review

John Adams Saxophone Concerto: Compact Disc

This review was published on: July 9th 2016
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Mozart had Anton Stadler as inspiration for his major clarinet works, and John Adams it seems has saxophonist Timothy McAllister, for whom he has recently written a major concerto. This is big news for the classical saxophone community. Adams is probably the most high profile composer to have written for saxophone and orchestra since Claude Debussy abandoned his sketches for Rhapsodie in the early years of the 20th century He commands huge media attention, occupies the closing chapters of both Alex Ross's The Rest Is Noise and Richard Taruskin's monumental history of Western music, and, perhaps most importantly, writes in a tonal, post-minimalist style that appeals to both core classical audiences and casual listeners alike. 

On this disc Adams' Saxophone Concerto (2013) is paired with his City Noir (2009) a symphony that features the saxophone as its main solo voice In both cases Timothy McAllister appears as saxophonist with the St Louis Symphony conducted by David Robertson. It was during the course of writing City Noir that Adams met McAllister, who's fearless playing inspired the composer to produce his Saxophone Concerto which he describes as 'an unusually expansive statement for an instrument that is still looking for its rightful place in the symphonic repertory.' 

City Noir is the third in a triptych of orchestral works in which Adams examines Californian history, in this case what he describes as 'the dark, eerie chiaroscuro' of 1950s Hollywood crime thrillers. The first movement; 'The City and its Double', certainly opens as if the cameras have swooped in on a chase scene, with orchestral stabs slicing through the panning, scurrying texture like bullets, and brass chords skidding across the musical surface like a lorry sideswiping a shop front. With another cinematic conceit, the music cuts to pared-down jazz bass and drums, the ride cymbal or so and insistent without ever overpowering the ensemble. The remainder of the movement is notable for a lyrical but unsettling melody for strings, whose nocturnal quality brings to mind Raymond Chandler's archetypal mean streets. 

The second movement; 'This Song is for You' recalls Ellington at his most impressionistic. A rhapsodic saxophone solo emerges from clouds of translucent harmony to hover around the blues until a vertiginous trombone solo launches the orchestra into a violently energised riff. 

The final movement; 'Boulevard Night' centres on guttural Stravinsky-like ostinatos before McAllister is allowed to let rip, with some thrillingly executed trills, leaps and growls. From a saxophonic perspective the most satisfying aspect of the work is not that the instrument features so heavily as a solo voice but that it is also fully integrated into the ensemble. Adams' use of the instrument to shade his melodic writing for strings is particularly effective. 

When composers write concertos for established orchestral instruments they often have to contend with the worry that they can't possibly do anything that hasn't already been done. For the saxophone the problem is quite the opposite. As Adams puts it, there are precious few worthy concertos for saxophone, and the extant ones did not especially speak to me Instead he turned for reference. inspiration and cautionary models to jazz saxophone albums such as Stan Getz 's Focus and Canonball Adderley's 'New Bottle Old Wine', both recorded with strings and too often dismissed as middlebrow American kitsch. The result is by no means a jazz concerto, but it does bring the more jazz-inflected elements of Bernstein, Gershwin and Stravinsky into the 21st century. The solo writing in particular is angular and intervallic, sometimes channelling the cool jazz style of Paul Desmond, at other times invoking Chris Potter's post-Coltrane energy.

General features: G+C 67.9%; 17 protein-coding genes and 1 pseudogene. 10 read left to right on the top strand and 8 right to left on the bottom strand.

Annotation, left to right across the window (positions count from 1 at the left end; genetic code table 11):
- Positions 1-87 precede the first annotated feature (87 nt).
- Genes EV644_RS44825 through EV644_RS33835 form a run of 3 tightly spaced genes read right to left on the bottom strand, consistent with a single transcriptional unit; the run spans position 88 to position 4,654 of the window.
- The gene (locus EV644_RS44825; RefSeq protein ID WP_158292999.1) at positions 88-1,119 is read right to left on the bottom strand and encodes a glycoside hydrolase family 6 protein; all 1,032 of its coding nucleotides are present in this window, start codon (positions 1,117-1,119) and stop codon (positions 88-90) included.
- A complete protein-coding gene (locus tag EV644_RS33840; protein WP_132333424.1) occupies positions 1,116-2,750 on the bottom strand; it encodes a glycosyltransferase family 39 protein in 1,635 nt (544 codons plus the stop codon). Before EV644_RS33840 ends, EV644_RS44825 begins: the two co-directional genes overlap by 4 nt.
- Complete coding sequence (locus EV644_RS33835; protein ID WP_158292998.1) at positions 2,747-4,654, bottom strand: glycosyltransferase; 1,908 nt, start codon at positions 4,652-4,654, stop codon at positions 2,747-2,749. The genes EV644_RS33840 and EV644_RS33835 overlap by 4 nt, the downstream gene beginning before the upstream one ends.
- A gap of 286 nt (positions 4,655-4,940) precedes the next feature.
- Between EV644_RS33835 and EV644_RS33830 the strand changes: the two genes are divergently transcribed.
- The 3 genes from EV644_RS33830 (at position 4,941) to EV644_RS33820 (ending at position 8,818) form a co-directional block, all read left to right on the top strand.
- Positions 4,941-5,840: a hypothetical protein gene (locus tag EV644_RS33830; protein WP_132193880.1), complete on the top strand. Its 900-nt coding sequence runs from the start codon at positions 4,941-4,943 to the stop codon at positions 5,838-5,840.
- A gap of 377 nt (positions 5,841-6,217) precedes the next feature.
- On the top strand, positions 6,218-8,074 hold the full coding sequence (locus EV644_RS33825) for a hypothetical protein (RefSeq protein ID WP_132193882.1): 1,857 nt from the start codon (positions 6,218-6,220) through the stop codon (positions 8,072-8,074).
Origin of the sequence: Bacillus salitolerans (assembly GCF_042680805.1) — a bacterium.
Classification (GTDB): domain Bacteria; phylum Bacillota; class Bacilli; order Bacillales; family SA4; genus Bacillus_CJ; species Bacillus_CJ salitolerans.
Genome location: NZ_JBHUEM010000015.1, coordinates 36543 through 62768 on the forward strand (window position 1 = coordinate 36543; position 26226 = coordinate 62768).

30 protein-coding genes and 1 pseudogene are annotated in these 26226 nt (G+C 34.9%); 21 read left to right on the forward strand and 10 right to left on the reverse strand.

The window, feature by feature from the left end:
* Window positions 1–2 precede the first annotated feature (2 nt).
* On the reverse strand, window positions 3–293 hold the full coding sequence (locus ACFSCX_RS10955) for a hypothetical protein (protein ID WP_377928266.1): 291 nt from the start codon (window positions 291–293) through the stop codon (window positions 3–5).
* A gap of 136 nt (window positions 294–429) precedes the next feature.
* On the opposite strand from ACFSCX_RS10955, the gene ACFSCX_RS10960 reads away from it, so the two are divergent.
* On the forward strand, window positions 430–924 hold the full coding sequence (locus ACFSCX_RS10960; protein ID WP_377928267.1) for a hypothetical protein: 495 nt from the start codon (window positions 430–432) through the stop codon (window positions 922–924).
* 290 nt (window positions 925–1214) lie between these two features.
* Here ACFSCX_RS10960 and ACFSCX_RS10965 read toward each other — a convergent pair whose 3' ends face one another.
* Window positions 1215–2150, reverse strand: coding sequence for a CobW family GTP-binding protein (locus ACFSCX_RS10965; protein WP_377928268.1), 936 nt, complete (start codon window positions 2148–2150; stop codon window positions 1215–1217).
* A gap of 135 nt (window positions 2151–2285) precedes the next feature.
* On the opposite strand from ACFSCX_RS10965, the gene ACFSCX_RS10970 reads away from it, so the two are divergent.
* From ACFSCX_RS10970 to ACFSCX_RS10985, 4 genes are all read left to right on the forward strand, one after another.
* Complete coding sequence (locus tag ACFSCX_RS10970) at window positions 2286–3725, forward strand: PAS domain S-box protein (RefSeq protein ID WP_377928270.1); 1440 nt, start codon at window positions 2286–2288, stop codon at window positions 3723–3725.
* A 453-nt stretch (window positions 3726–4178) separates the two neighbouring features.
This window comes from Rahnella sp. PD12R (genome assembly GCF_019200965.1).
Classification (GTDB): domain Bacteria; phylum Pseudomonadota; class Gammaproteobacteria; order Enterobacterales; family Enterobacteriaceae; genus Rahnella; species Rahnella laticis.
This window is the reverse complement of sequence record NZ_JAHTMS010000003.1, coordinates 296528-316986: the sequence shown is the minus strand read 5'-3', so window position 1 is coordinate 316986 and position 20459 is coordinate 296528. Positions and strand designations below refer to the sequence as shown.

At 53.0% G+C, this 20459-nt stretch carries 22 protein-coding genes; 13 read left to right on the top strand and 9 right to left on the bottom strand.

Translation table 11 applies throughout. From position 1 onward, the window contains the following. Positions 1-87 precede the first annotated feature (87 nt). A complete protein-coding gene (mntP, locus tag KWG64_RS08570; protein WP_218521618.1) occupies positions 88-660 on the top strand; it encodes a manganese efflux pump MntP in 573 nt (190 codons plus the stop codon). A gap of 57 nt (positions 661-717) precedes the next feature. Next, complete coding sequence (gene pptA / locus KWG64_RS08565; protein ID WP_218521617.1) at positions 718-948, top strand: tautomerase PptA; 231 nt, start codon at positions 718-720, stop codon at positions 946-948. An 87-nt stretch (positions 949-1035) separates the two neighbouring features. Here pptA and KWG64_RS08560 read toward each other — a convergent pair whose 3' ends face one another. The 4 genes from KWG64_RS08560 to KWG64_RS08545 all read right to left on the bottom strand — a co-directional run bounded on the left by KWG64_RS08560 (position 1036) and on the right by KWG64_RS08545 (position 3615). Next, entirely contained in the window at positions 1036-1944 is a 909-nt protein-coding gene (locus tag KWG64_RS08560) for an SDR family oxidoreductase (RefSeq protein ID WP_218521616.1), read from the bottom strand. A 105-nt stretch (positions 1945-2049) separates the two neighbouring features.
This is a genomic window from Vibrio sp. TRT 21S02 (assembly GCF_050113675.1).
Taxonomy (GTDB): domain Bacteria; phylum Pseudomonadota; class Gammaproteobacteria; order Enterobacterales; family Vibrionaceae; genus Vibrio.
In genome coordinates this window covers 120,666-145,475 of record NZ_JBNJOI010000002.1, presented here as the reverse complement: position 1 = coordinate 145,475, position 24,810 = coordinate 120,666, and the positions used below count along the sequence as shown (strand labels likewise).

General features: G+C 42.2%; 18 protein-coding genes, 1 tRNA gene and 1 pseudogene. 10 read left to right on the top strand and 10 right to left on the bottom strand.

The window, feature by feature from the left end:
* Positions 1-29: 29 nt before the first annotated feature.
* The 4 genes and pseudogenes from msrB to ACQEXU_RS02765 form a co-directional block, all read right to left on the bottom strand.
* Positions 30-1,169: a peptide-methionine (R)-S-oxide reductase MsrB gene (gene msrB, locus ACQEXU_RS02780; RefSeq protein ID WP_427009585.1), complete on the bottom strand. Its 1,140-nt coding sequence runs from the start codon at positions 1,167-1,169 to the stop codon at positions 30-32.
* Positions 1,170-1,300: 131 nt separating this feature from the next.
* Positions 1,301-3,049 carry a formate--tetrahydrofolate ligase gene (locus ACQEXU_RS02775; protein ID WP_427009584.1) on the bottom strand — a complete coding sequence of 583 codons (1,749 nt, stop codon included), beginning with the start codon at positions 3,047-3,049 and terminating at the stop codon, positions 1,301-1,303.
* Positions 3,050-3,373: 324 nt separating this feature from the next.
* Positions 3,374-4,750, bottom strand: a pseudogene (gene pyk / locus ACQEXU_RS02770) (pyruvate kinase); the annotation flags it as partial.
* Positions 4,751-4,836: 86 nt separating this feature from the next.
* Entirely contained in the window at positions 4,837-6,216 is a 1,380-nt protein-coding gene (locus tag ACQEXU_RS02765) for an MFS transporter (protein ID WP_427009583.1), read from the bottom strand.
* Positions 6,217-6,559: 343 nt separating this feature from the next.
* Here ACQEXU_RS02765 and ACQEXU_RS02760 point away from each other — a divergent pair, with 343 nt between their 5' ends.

Adams has spoken of his aversion to the expressive cliches commonly associated with classical saxophony, particularly with regard to vibrato and between him and McAllister they seem to have arrived at a contemporary performance style that crackles and sparkles with energy, bringing a strong sense of melodic force to even the most virtuosic of passages. Their approach does, however, bring is own mannerisms, notably in a bulging character that sometimes threatens to overwhelm the melodic line although this is a minor quibble. 

The interplay between soloist and orchestra is of the highest order, particularly in the echo effects at the end of the opening Animate. Adams is a master orchestrator. and however dense his writing becomes it never loses clarity. At times however, his use of vivid orchestral colours - particularly in the Tranquillo - can begin to sound a bit like an oversaturated photo. 

As far as the saxophone community is concerned Adams has put his head on the block with this concerto in that it cannot hope to live up to expectations that it will launch a golden age of symphonic saxophone repertoire. However. when the world's most famous living composer writes a saxophone concerto and one of America's top record labels promptly records it with a soloist the equal of any musician on the planet you can't help but feel that there might be a future for the class cal saxophone outside the small world it currently inhabits after all.

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B & Mullins SB Yanagisawa

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The Clarinet and Saxophone Society of Great Britain is a company limited by guarantee registered in England No. 3010228, whose registered office is at 48 Henniker Point, Leytonstone Road, London, E15 1LQ. Email: finance (@) cassgb.org. Tel: 0845 644 0187

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